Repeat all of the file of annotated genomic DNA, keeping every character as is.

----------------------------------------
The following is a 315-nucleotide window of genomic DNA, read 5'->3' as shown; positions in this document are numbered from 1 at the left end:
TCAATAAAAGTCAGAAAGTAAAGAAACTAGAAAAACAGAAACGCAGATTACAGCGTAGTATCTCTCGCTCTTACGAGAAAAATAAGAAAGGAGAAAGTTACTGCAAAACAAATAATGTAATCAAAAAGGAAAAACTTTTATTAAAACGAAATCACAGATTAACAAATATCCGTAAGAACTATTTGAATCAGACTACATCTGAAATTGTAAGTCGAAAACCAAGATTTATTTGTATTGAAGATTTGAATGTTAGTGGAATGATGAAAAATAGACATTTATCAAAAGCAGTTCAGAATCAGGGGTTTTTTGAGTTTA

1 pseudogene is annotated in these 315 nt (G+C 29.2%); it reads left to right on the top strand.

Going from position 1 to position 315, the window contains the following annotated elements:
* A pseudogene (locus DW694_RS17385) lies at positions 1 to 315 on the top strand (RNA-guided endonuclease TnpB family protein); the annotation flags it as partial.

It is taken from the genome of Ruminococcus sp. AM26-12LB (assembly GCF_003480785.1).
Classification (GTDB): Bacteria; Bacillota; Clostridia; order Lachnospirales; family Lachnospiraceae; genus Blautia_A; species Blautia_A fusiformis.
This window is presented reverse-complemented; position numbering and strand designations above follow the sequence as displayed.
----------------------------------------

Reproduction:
The following is a 315-nucleotide window of genomic DNA, read 5'->3' as shown; positions in this document are numbered from 1 at the left end:
TCAATAAAAGTCAGAAAGTAAAGAAACTAGAAAAACAGAAACGCAGATTACAGCGTAGTATCTCTCGCTCTTACGAGAAAAATAAGAAAGGAGAAAGTTACTGCAAAACAAATAATGTAATCAAAAAGGAAAAACTTTTATTAAAACGAAATCACAGATTAACAAATATCCGTAAGAACTATTTGAATCAGACTACATCTGAAATTGTAAGTCGAAAACCAAGATTTATTTGTATTGAAGATTTGAATGTTAGTGGAATGATGAAAAATAGACATTTATCAAAAGCAGTTCAGAATCAGGGGTTTTTTGAGTTTA

1 pseudogene is annotated in these 315 nt (G+C 29.2%); it reads left to right on the top strand.

Going from position 1 to position 315, the window contains the following annotated elements:
* A pseudogene (locus DW694_RS17385) lies at positions 1 to 315 on the top strand (RNA-guided endonuclease TnpB family protein); the annotation flags it as partial.

It is taken from the genome of Ruminococcus sp. AM26-12LB (assembly GCF_003480785.1).
Classification (GTDB): Bacteria; Bacillota; Clostridia; order Lachnospirales; family Lachnospiraceae; genus Blautia_A; species Blautia_A fusiformis.
This window is presented reverse-complemented; position numbering and strand designations above follow the sequence as displayed.